KHABAROVSK, Russia — A demonstration against the way Russian President Vladimir Putin has handled a regional political crisis is reportedly the largest seen in the Far Eastern city of Khabarovsk since protests began there more than two weeks ago.
Tens of thousands of demonstrators gathered in the streets of the Khabarovsk region’s capital for a third weekend on July 25 to show their frustration and anger over the situation.
Many called for Putin’s resignation. Others chanted “Disgrace” and denounced the acting governor that Putin appointed in Khabarovsk after he fired the popular former governor, Sergei Furgal.
Municipal authorities in Khabarovsk estimated about 6,500 demonstrators took part in the July 25 protest. Local media put the number at up to 20,000 people.
But protest leaders and independent journalists said there were more than 50,000 people demonstrating on the streets of Khabarovsk, making it the largest anti-government protest there since the collapse of the Soviet Union in 1991.
The protests in Khabarovsk, about 6,100 kilometers and seven time zones east of Moscow, have created headaches for the Kremlin as it tries to prevent unrest over the economic impact of coronavirus restrictions.
Furgal was arrested in Khabarovsk on July 9 and transferred to Moscow. He is charged with attempted murder as well as ordering two murders in 2004-05. He denies the charges, saying they are politically motivated.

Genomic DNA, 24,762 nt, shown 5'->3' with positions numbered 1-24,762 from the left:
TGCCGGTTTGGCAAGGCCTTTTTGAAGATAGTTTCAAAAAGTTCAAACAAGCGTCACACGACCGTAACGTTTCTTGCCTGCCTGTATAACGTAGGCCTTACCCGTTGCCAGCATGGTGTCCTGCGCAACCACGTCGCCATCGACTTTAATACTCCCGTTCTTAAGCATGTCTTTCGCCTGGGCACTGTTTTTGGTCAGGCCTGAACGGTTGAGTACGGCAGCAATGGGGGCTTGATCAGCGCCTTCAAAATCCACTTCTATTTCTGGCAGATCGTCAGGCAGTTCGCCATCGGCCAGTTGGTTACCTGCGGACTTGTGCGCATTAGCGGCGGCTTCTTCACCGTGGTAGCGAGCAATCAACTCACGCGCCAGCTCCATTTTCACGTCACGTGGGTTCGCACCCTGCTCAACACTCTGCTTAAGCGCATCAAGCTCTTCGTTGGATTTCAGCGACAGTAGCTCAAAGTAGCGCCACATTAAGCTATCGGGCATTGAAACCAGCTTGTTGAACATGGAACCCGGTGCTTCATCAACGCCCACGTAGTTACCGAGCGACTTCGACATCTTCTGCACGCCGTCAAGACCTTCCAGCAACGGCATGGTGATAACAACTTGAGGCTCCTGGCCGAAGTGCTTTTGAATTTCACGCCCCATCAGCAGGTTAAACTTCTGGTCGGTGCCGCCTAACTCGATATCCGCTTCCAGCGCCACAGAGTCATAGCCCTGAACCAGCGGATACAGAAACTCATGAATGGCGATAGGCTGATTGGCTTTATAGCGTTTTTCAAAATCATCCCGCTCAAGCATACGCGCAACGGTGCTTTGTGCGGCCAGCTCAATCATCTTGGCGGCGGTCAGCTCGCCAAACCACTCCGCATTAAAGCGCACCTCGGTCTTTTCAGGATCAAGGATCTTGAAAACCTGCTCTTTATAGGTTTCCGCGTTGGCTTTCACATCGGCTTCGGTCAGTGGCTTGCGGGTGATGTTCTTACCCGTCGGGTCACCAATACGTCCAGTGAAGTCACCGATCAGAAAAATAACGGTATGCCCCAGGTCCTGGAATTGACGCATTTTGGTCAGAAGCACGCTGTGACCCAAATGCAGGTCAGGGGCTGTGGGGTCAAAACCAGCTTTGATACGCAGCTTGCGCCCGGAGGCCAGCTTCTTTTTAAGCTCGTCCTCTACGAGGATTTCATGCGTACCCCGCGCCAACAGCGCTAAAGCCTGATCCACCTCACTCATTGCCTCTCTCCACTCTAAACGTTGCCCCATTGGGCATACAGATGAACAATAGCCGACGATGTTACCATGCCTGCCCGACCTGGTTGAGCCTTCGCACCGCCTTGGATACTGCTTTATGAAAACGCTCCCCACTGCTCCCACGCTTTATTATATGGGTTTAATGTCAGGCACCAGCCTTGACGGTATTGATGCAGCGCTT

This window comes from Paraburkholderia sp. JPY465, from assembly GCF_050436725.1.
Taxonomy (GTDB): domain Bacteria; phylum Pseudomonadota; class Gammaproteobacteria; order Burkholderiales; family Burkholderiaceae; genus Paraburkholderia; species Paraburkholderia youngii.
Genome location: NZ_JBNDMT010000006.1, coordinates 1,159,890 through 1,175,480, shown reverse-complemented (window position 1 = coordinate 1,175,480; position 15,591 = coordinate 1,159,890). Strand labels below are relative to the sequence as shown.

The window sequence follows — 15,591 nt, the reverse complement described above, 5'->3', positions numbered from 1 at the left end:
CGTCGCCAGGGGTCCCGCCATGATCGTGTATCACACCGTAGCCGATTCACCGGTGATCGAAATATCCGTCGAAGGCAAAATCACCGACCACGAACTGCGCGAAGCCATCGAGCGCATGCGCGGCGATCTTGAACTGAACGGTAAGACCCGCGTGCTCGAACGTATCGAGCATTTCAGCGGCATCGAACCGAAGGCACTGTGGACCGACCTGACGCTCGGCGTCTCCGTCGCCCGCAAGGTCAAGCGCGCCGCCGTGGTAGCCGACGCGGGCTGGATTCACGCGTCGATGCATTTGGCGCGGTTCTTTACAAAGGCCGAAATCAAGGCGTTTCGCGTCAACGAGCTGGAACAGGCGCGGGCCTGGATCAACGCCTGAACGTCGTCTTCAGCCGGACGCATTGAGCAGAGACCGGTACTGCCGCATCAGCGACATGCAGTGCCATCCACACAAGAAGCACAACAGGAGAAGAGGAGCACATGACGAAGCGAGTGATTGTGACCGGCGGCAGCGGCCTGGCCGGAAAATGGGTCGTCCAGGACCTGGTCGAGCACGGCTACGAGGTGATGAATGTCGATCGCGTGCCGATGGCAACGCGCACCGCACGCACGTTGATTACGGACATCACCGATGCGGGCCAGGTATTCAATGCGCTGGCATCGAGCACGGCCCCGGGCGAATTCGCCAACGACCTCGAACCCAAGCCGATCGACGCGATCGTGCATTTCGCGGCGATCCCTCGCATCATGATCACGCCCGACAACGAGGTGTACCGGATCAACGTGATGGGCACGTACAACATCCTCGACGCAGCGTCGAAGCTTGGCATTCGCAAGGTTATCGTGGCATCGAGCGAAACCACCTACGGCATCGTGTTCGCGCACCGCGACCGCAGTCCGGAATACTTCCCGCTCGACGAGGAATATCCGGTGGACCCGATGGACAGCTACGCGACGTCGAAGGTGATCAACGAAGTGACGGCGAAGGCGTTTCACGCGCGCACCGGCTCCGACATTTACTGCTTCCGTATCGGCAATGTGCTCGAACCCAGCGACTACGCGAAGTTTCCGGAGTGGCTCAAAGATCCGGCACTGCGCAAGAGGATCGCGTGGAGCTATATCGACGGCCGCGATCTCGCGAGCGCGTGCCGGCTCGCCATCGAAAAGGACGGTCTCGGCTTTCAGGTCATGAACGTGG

Furgal, a member of Vladimir Zhirinovsky’s nationalist Liberal Democratic Party of Russia (LDPR), was elected as the region’s governor nearly two years ago in an upset victory against the longtime incumbent from Putin’s ruling United Russia party.
He was officially dismissed by Putin on July 20 and replaced the same day when Putin appointed LDPR member Mikhail Degtyaryov as acting governor.
Degtyaryov has said on Instagram that he is following the protests via surveillance cameras.
He also has used his Instagram account to call on Khabarovsk’s residents to maintain social-distancing practices during the rallies and has warned that the authorities could tighten coronavirus restrictions there.
He has said protesters should spend time “properly” with their relatives at their summer houses on the weekend instead of taking to the streets.
He has also charged, without providing evidence, that the ongoing rallies are being organized by unspecified “foreigners,” adding that he will not meet with the demonstrators.
On July 21, two local lawmakers in Khabarovsk, Pyotr Yemelyanov and Aleksandr Kayan, quit the LDPR in protest against Furgal’s dismissal.